Exploring the alarming connection between designer and restaurant
Words by Todd Schuster
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Simile: A comparison between two seemingly unlike things using “like” or “as.” Example: Tom Fazio is to golf-course architecture as the Cheesecake Factory is to the culinary world. A good friend offered that opinion a couple years ago and I’ve been chewing on it ever since.
I’d recently played Pablo Creek, an exclusive, highly regarded Fazio design near my home in Jacksonville, Florida, and was struggling to make sense of it. The course offered impeccable conditioning and fantastic views; I’d had a great time and felt like I’d been challenged. But less than a week after playing, I struggled to remember even four of the holes. When I told my friend Jed about this, he asked if I’d ever been to the Cheesecake Factory. I had, maybe a half-dozen times over the previous decade. He explained the striking similarity: You’ll go and remember you had a good time and that the service was good, but you won’t really remember what you ate—just that the portions were huge and it delivered on the objective elements of the experience.
In the years since, I’ve played about a dozen more Fazio courses, and this simile rings truer each time. It led me down a rabbit hole, where I found a line from a feature on Fazio in the fall 1999 issue of Cigar Aficionado that still sticks with me: “While the $1.5 million-a-course Jack Nicklaus flies around the world to stage posh cocktail parties to celebrate grand openings, and the charismatic Robert Trent Jones Jr. likes to compare himself to Mozart and Beethoven, insisting ‘the land speaks to me, as all my courses are like symphonies with crescendos, lulls, and different rhythms,’ Fazio is a measured ‘blue-collar’ American Gothic anachronism.”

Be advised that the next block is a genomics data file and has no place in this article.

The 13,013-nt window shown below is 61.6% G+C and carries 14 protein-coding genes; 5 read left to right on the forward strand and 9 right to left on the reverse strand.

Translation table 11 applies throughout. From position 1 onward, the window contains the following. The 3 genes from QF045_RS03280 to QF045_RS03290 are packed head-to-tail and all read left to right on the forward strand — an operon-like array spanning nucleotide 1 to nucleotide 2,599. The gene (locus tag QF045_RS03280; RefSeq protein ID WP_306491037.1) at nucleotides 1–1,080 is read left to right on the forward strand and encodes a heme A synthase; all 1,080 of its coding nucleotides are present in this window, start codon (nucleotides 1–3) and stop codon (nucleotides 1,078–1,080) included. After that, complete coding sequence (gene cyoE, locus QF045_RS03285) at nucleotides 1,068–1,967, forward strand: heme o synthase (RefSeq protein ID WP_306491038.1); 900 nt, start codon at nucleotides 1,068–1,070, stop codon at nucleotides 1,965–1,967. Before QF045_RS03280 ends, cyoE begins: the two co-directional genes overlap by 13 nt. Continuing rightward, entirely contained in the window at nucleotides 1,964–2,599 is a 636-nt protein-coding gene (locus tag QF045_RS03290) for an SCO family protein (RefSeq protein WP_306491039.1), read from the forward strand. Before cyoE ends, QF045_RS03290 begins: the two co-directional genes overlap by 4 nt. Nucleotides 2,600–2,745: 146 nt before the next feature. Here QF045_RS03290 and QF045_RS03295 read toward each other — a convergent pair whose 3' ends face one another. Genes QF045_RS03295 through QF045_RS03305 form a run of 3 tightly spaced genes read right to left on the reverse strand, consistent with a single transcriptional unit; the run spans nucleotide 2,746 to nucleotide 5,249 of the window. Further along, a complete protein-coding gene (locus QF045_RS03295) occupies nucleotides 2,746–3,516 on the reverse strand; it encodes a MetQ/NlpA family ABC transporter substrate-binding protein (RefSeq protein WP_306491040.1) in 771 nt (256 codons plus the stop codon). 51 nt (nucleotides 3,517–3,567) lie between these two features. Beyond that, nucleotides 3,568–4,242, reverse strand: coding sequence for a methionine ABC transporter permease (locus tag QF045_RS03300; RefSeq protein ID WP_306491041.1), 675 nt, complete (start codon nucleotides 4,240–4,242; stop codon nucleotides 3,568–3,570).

And now, a quote from David Overton, founder of the Cheesecake Factory, in a 2016 Vice profile: “I don’t like gourmet food, I don’t like odd things.…I understand what people want to eat, and my tastebuds I think are of the common man.”
Fazio builds with all the objective elements of good golf. His designs are consistently well constructed and beautifully landscaped. You’ll always—often at the expense of the local terrain—get a stern test of a par 72 on an out-and-back routing, huge servings of fairway, runoffs and greens, and a massive environmental footprint. If you’re lucky, you’ll find the food-and-beverage hut offering cuisine at a level between your local convenience store and the appetizer portion of—wait for it—the Cheesecake Factory (shoutout Tex Mex Eggrolls!).
It’s not Fazio’s fault that these courses also aligned perfectly with the wishes of their owners, and, to a degree, the golfing public at large. Many of the designs meshed with real-estate-driven goals as developers hoped to maximize their expensive home lots with attractive golf courses. Fazio created familiar, easily digestible designs that melded different architectural styles. And it worked: He did what was asked, to an astonishing level of success.
So what happens when tastes change from Cheesecake Factory’s industrial-size comfort food to the funky taco truck with local ingredients? What happens when golfers would rather skip Shadow Creek for Sweetens Cove? Fazio now appears to be an anachronism of the aesthetics-driven empty calories of the 1990s and early 2000s, trying to find his way in an industry looking backward to the strategy-driven, minimalist philosophies of a century ago.
Golf is the best, but not because of a whitewashed 12-foot bunker. Golf is the best because it asks questions and presents surprises. Surprises are never built into a pro forma business model, because quirky can reduce the value of Lot 14-A on the master design.
As a younger generation craves authenticity and less overly materialistic experiences, can Fazio adapt? He’s rarely gotten the chance to show what he could do in that space. Maybe he’s the talented sous chef with great ideas who had to stay at the Cheesecake Factory for the benefits and stability.
We’re already seeing some evolution. The Factory now has a “Skinnylicious” menu; the Faz produced Congaree. For now, however, I’ll let the masses have their Chicken Bellagio. I’ll be down the street, enjoying tacos with my people.
Todd Schuster is better known as Tron Carter from the No Laying Up collective. His opinions on wine might be spicier than his takes on golf.